Issues

(click an issue to read more)

Our kids deserve a public school system that meets their educational needs and fosters a safe, inclusive community for each and every child. As a special education advocate and a parent to kids with disabilities, I know that some kids have different learning needs than others. I want our schools to be equipped with the resources to meet the needs of every child they serve. 

We need to pay our teachers like the professionals they are. Faculty and staff are exhausted, overworked, and underpaid. Teachers are leaving schools in favor of jobs that offer them what they’re worth, and our districts are struggling to fill the positions. We must do better for teachers in Arkansas.

 

I am running to support parents, students, teachers, and schools.

 

As a licensed social worker, I’ve seen first hand, face to face, the effects of stress and trauma on communities and individuals. Over the past two years of the COVID-19 pandemic, demand for mental health services has increased drastically. Meeting this need is vital. I believe mental health care should be accessible to all Arkansans. To do this we must remove the barriers of stigma, lack of coverage, and narrow coverage that takes away your choice of provider. 

 

I am running because I know we are falling short on delivering mental health services.

 

When we adopted our son, Beau, I became aware of many issues within the foster care/adoption system. Often these issues are distilled down to one big issue: the need for more foster homes and adoptive parents. It is true that we need more foster homes and forever families for our children in the foster care system. We also need to address the systems and issues that bring kids into foster care in the first place, such as poverty, generational trauma, untreated mental health needs, and so many more.

 

I am running because waiting to fix our broken foster care system is not an option.

 

My priority in reducing abortions is to reduce unplanned pregnancies through adequate sex education and access to birth control. Above all, I support self-determination and the individual’s right to choose the steps throughout the course of their life — that includes reproductive choices.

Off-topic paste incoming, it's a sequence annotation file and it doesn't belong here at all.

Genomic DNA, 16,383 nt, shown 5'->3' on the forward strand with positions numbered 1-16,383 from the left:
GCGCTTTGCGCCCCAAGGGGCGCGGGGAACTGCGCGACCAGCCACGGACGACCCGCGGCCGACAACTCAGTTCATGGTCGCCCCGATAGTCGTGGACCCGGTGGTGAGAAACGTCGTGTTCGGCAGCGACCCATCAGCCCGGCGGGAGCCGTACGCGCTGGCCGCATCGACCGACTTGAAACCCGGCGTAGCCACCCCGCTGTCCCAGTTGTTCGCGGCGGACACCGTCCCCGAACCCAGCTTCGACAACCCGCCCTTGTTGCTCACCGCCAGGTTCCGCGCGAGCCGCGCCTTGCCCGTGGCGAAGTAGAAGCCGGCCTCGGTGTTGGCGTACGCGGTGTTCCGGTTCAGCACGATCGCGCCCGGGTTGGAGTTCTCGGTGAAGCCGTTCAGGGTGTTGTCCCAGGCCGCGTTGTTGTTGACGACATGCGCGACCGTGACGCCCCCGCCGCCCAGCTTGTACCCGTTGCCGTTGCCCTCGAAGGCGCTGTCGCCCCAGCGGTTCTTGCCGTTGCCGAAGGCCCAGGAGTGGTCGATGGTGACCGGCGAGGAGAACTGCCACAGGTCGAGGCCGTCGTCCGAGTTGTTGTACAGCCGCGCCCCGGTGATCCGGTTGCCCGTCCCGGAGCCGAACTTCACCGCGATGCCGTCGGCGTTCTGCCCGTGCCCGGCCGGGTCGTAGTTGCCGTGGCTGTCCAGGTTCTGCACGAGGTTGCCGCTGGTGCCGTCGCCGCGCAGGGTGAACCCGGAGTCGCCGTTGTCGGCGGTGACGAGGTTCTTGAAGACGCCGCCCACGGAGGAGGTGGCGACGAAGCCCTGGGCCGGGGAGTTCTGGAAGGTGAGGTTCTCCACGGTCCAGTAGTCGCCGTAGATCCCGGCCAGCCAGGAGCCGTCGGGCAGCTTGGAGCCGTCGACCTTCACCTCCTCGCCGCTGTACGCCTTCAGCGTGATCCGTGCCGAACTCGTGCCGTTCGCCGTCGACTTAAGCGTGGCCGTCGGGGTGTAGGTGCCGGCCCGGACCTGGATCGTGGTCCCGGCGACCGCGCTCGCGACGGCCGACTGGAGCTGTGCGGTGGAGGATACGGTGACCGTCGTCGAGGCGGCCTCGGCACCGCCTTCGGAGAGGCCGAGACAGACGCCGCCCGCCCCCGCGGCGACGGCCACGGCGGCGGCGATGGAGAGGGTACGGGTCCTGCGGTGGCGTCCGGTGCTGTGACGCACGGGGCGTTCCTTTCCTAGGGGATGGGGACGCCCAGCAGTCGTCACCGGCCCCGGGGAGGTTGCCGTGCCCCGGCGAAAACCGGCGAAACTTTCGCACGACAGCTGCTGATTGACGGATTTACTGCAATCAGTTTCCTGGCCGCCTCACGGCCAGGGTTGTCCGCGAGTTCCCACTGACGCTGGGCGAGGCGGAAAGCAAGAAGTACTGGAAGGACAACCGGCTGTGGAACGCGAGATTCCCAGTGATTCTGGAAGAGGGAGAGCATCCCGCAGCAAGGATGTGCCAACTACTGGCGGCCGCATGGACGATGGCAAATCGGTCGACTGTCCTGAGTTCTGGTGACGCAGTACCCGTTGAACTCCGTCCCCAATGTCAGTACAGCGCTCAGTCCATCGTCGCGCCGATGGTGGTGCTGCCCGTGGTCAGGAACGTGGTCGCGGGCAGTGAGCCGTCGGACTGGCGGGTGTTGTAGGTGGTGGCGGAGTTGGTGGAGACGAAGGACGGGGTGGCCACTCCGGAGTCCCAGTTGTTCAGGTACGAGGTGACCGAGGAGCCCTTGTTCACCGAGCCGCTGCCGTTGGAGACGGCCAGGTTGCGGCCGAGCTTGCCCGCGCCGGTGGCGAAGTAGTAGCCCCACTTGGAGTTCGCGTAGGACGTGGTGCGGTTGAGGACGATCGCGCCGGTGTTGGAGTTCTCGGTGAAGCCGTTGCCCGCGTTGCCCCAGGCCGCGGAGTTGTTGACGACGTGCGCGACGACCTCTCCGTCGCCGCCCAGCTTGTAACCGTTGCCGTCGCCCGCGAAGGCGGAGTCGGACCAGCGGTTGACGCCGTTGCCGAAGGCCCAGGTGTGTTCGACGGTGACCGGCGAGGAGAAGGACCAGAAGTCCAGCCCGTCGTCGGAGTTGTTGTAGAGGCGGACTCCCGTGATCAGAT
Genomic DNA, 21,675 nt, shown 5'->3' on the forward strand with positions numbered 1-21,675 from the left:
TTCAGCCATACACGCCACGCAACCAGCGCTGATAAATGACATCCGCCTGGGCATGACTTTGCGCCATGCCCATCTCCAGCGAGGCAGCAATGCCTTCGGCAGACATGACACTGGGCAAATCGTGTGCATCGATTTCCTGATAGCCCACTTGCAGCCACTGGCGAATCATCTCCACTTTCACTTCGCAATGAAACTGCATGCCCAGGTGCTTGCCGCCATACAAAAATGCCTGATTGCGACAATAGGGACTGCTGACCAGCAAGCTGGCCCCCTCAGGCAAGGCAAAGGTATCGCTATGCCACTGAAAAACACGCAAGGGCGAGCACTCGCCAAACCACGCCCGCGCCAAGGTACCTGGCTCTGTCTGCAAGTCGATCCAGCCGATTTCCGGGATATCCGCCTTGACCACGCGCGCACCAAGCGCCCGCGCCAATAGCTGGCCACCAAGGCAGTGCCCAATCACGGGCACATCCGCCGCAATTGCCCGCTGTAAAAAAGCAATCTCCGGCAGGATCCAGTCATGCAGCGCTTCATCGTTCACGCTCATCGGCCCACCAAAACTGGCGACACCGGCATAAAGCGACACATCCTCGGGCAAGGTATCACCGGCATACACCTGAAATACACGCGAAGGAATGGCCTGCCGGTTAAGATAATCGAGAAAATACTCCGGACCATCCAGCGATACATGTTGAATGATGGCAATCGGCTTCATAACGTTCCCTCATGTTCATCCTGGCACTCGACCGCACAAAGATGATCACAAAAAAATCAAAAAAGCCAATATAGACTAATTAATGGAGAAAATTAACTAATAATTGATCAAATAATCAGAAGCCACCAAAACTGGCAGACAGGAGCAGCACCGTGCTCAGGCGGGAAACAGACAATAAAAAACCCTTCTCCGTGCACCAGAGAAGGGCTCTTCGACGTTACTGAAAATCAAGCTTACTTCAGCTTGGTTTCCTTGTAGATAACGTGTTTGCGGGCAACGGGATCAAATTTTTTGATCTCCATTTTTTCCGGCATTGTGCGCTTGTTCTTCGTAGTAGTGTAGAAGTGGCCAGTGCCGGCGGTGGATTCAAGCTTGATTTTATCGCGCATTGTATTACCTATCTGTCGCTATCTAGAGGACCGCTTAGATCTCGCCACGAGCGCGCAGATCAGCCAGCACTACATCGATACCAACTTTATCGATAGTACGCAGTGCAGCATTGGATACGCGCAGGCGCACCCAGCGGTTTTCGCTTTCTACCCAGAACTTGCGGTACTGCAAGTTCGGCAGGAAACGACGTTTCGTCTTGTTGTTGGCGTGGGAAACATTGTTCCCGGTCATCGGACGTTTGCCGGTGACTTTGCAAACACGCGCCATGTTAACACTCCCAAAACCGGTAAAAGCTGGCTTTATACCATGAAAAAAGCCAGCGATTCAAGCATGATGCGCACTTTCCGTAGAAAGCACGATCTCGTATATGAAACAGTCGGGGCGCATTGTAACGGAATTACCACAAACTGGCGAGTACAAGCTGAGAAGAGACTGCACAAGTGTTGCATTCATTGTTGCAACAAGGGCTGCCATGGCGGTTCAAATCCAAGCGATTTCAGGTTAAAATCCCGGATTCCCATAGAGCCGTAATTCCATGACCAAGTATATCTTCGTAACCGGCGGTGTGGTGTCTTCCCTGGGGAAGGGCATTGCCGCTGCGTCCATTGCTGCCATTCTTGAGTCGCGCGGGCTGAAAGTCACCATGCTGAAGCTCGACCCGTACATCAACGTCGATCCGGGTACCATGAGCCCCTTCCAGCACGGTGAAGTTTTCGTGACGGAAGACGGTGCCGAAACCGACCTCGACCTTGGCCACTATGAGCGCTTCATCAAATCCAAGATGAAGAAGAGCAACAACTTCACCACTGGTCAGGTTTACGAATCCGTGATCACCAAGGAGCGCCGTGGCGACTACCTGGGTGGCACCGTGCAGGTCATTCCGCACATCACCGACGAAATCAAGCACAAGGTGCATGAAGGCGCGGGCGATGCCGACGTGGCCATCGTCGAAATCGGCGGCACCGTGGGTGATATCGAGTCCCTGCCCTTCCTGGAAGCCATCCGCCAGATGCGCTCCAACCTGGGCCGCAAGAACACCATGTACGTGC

As an expert in trauma, I know that removing choice lays the foundation for traumatizing individuals and collective populations. That’s why autonomy, agency, and choice are cornerstones of my trauma-sensitive values.



I am part of the approximately 58% of Americans who have been affected by gun violence. I respect and appreciate the practice of intentional, safe gun-ownership. At the same time, we must do better for our kids than the constant fear of school shootings. I’m deeply concerned with children being safe and feeling safe in their schools so that learning can occur and every child can thrive. 

I support common sense gun laws, like mandatory background checks and denying guns to those who have proven themselves dangerous to society, like domestic abusers.



Every single child in Arkansas deserves access to an outstanding public education, regardless of their disability status, skin color, home address, or family’s income level. I support an equitable system of school funding that allows every child to reach their potential. 



Our state’s teacher shortage is a crisis that we must address as soon as possible. Public school teachers are overworked, under-resourced, and underpaid. It is imperative that we pay teachers like the professionals they are, and stop expecting them to do the job of countless others.



As an advocate in the special education system, I understand how hard educators, paraprofessionals, therapists, parents, and administrators are working to meet the needs of every child. Our state serves 56,000 students through special education and related services. Kids with disabilities deserve to be full members of their school community, and that can only happen if every school is equipped to meet their needs.

It is important to mention that when Congress passed the Individuals with Disabilities Education Act in 1990, Congress promised to fund 40% of states’ special education needs. It has not met even half that promise. State legislatures must urge Congress to fund special education. In the meantime, our states must still meet the needs of every student.

Workers should have the right to organize for the purpose of increasing their work conditions, safety, and pay. Collective bargaining power is a necessary option for improving the lives of thousands of Arkansans whose labor keeps our society functioning.